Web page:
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Scientific paper published by Jumeirah Group proves rehabilitated sea turtles can be successfully reintroduced into the wild

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Scientific paper published by Jumeirah Group proves rehabilitated sea turtles can be successfully reintroduced into the wild

Dubai, 11 September 2017: After twelve years of dedicated research and analysis, Jumeirah Group’s Dubai Turtle Rehabilitation Project (DTRP) team has condensed its results into the first scientific paper published in the UAE to document the long term satellite tracking of Green Turtles, which proves sea turtles can be successfully reintroduced into the wild after sustaining serious injuries and undergoing rehabilitation.

The manuscript focuses on the satellite tagging of eight rehabilitated green sea turtles from the United Arab Emirates and includes details of the longest tracked journey ever recorded for the species. This journey was made by Dibba who travelled from Fujairah to the Andaman Sea, a total distance of 8,283 km. The journey is also the first regional movement linking sea turtles from the Middle East to South East Asia.

Dibba was found on the east coast of the UAE in 2006 with a massive head trauma and was close to death upon arrival at the DTRP. Her rehabilitation took 546 days and treatment was given for both the original injury and subsequent illnesses associated with her injury.

After being monitored for several months in a large sea-fed enclosure, Dibba was released close to the area where she was found. She then travelled 8283 km from the UAE, to Omani waters, crossing the Arabian Sea to the Maldives, before proceeding to Sri Lanka and entering the Bay of Bengal where the last transmission was made close to the Andaman and Nicobar Islands.

Further results of the tagging showed that the green turtles in this study utilised the shallow coastal waters between Dubai and Abu Dhabi, where they washed ashore before being rescued.

Warren Baverstock, Burj Al Arab Jumeirah's Aquarium Operations Manager, said: ’We are very proud of our achievements to date through the project and this scientific paper shows the results from our early years of tagging green sea turtles. Dibba's journey is particularly exciting and demonstrates that international collaboration is needed to help manage and conserve sea turtle populations. The paper also demonstrates that sea turtles can be successfully re-introduced into the wild after sustaining injuries and undergoing prolonged periods of rehabilitation.”

Throughout the project, the team have treated and released over 1300 sea turtles back into UAE waters and have satellite tagged over 50 sea turtles. The team has been satellite tagging sea turtles for over 12 years with their first tag placed on a green sea turtle called 'Maju' in 2005.

This scientific paper is a massive achievement for the Jumeirah Group’s sea turtle conservation work, with the collation of nearly 12 years of green sea turtle tracking data.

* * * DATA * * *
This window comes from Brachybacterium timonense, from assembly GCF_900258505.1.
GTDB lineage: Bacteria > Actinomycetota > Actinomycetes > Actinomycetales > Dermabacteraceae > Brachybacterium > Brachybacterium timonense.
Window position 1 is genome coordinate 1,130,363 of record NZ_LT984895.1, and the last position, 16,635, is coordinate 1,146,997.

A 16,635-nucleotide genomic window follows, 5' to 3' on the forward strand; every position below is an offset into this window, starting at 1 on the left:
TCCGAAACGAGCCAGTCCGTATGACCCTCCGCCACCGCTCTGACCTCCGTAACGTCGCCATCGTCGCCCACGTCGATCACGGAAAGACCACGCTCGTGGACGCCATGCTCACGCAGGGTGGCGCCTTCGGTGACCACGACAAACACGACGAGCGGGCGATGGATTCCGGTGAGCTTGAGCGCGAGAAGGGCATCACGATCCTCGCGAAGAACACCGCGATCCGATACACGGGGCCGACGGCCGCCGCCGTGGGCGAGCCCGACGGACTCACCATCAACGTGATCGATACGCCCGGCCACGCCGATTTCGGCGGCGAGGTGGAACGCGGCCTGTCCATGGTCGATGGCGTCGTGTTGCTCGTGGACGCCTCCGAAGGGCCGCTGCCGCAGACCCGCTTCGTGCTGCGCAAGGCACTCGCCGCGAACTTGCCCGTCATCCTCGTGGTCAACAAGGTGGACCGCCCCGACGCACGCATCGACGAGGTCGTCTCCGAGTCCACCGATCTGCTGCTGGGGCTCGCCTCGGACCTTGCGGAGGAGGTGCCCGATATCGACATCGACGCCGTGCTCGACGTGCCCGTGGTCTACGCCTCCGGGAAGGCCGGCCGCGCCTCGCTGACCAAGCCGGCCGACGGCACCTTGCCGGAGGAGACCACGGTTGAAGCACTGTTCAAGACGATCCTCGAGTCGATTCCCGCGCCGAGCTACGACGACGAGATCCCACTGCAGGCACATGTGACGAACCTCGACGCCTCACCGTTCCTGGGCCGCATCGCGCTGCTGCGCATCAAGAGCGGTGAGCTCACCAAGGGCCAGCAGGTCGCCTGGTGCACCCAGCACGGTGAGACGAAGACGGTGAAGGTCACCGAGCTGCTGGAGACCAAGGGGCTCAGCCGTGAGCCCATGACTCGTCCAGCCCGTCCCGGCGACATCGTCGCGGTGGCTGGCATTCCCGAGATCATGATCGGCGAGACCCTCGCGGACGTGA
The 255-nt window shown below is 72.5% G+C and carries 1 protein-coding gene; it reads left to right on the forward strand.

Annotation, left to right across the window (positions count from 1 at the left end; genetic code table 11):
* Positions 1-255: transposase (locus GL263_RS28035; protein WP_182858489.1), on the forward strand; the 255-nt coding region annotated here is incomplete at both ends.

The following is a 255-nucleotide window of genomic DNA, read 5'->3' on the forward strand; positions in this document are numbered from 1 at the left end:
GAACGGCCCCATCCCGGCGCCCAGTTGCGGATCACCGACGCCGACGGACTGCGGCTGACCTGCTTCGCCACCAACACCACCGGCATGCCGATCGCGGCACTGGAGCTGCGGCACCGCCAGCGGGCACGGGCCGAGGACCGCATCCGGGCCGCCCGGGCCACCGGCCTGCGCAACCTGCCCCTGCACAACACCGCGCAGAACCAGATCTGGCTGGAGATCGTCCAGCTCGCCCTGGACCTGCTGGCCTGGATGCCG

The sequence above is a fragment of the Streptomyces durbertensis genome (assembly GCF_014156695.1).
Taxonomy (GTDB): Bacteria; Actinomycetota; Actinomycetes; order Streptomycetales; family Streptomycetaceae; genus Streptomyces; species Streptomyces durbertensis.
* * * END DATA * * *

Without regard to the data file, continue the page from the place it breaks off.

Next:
The paper is open access so that anybody can download it from the Plos One website for free here. The DTRP is one of the longest standing corporate social responsibility initiatives in the region and the only project of its kind in the Middle East and Red Sea region.

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Notes to Editor:

To track turtles released under the DTRP click here
Facebook link to the project https://www.facebook.com/turtle.rehabilitation?directed_target_id=0 
Information about Jumeirah CSR click here
Information about the DTRP click here 
Photos of the turtles click here
To watch the turtles being tagged click here

About DTRP:

The DTRP is based at Burj Al Arab Jumeirah and Jumeirah Al Naseem. It is run by Burj Al Arab's dedicated aquarium team in collaboration with the Dubai Wildlife Protection Office, with essential veterinary support provided by the Dubai Falcon Clinic and the Central Veterinary Research Laboratory. The project impacts the national, regional and international sea turtle populations by increasing the number of animals in the environment that would have otherwise perished. Only one out of 1000 sea turtle hatchlings will reach sexual maturity. By saving these animals and releasing them back into the wild we are increasing the chances of the number of turtles that could possibly reaching breeding age. The DTRP is based at Burj Al Arab and Madinat Jumeirah and is run in collaboration with Dubai’s Wildlife Protection Office, with essential veterinary support provided by the Dubai Falcon Hospital and the Central Veterinary Research Laboratory. http://www.jumeirah.com/turtles

About Jumeirah Group:
Jumeirah Group, the global luxury hotel company and a member of Dubai Holding, operates a world-class portfolio of hotels and resorts including the flagship Burj Al Arab Jumeirah. Jumeirah Hotels & Resorts manages properties in Dubai and Abu Dhabi, UAE, and Kuwait in the Middle East; Frankfurt, Istanbul, London and Mallorca (Spain) in Europe; the Maldives and Shanghai in Asia. Jumeirah Group also runs the luxury serviced residences brand Jumeirah LivingTM with properties in London and Dubai; the new lifestyle hotel brand VenuTM; the wellness brand TaliseTM; Jumeirah Restaurant Group DubaiTM; Wild Wadi WaterparkTM; The Emirates Academy of Hospitality ManagementTM; Jumeirah SiriusTM and its global loyalty programme. Future openings include luxury hotels in the UAE, Indonesia, China, Oman, Jordan, Malaysia and the Kingdom of Saudi Arabia. www.jumeirah.com

Jumeirah Group Corporate Communications
E-mail: PR@jumeirah.com
Visit us at: www.jumeirah.com

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